The International Communist League newspaper Workers Vanguard has spotlighted the case of imprisoned Black Panther leader Edward Poindexter and calls for his release in the latest issue. Calling Poindexter “an unbending fighter for black freedom” the newspaper declares that death is the only way the “racist capitalist rulers” after forty-eight years will let the former Vietnam veteran “leave his prison hell.” Co-defendant David Rice (later Wopashitwe Mondo Eyen we Langa) died in March 2016 at the Nebraska State Penitentiary serving a life without parole sentence. The two men were accused by Duane Peak, the confessed teenage bomber in the August 17, 1970 bombing murder of an Omaha policeman.
The article recaps the controversial 1971 trial, choreographed by agents of the Federal Bureau of Investigation under the clandestine COINTELPRO operation. The secret counterintelligence program was directed against American citizens that FBI Director J. Edgar Hoover deemed dangerous. The Black Panther Party was the primary target of Hoover’s lethal fury. In December 1969, after FBI orchestrated raids against Panthers in Chicago and Los Angeles, Hoover ordered Special Agent in Charge Paul Young of the Omaha FBI office to get Poindexter and Mondo off the streets. Both men were on the Security Index, Hoover’s secret detention list.
“The sinister motivation for the frame-up of Poindexter and Mondo was made clear two decades later by Jack Swanson, the Omaha Police Intelligence Division liaison with the FBI. In a 1991 documentary by George Case, Black Panthers, Swanson boasted: “I think we did the right thing at the time, because the Black Panther Party…completely disappeared from the city of Omaha.” For his role in the frame-up, Swanson was promoted to lieutenant and later became Omaha’s chief of police.”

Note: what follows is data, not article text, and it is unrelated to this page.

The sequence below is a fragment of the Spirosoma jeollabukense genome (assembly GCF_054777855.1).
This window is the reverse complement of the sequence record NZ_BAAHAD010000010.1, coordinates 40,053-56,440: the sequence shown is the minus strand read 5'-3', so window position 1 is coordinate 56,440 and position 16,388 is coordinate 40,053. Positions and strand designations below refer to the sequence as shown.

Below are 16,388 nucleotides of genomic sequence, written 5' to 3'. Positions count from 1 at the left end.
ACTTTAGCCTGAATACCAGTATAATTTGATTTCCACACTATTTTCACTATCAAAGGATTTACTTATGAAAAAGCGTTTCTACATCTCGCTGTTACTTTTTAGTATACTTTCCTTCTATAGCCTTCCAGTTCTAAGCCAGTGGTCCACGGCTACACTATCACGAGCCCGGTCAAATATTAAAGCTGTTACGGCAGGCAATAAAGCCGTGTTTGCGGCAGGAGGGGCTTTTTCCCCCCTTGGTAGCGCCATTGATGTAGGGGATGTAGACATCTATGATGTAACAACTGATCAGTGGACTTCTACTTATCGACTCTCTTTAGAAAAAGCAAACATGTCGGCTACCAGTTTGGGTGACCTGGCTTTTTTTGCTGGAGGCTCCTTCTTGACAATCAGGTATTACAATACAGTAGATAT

“FBI head J. Edgar Hoover declared the Panthers to be the “greatest threat to the internal security of the U.S.” He said of an expanded COINTELPRO: “The purpose of this new counterintelligence endeavor is to expose, disrupt, misdirect, discredit, or otherwise neutralize the activities of black nationalists.” Hoover spelled out what he meant in 1968, when he stated: “The Negro youth and moderates must be made to understand that if they succumb to revolutionary teaching, they will be dead revolutionaries.”
The article cites the new book Framed: J. Edgar Hoover, COINTELPRO & the Omaha Two Story which “lays bare the racist conspiracy by the FBI and Omaha police to frame up Poindexter and Mondo as part of the murderous FBI COINTELPRO vendetta against the Panthers. Based on a decade of meticulous research, the book exposes the lies of cops, prosecutors and FBI agents. It details collusion at the highest levels of the FBI with the Omaha police to suppress evidence, as well as prosecutorial intimidation and coaching of Duane Peak to concoct a scenario that tied Poindexter and Mondo to Minard’s killing.” The book “points out that within hours, the FBI knew from its informants that Mondo and Poindexter were not involved in Minard’s death—but it is the two of them that the cops and FBI targeted.”
“Peak confided in a letter from jail to a family friend, Olivia Norris: “From now on I refuse to call myself a man, or anything close to a man, because I did what I did.” He added, “I not only turned against those two bloods, but I turned against myself and my own people.” That letter, which prosecutors knew about, was suppressed along with other evidence.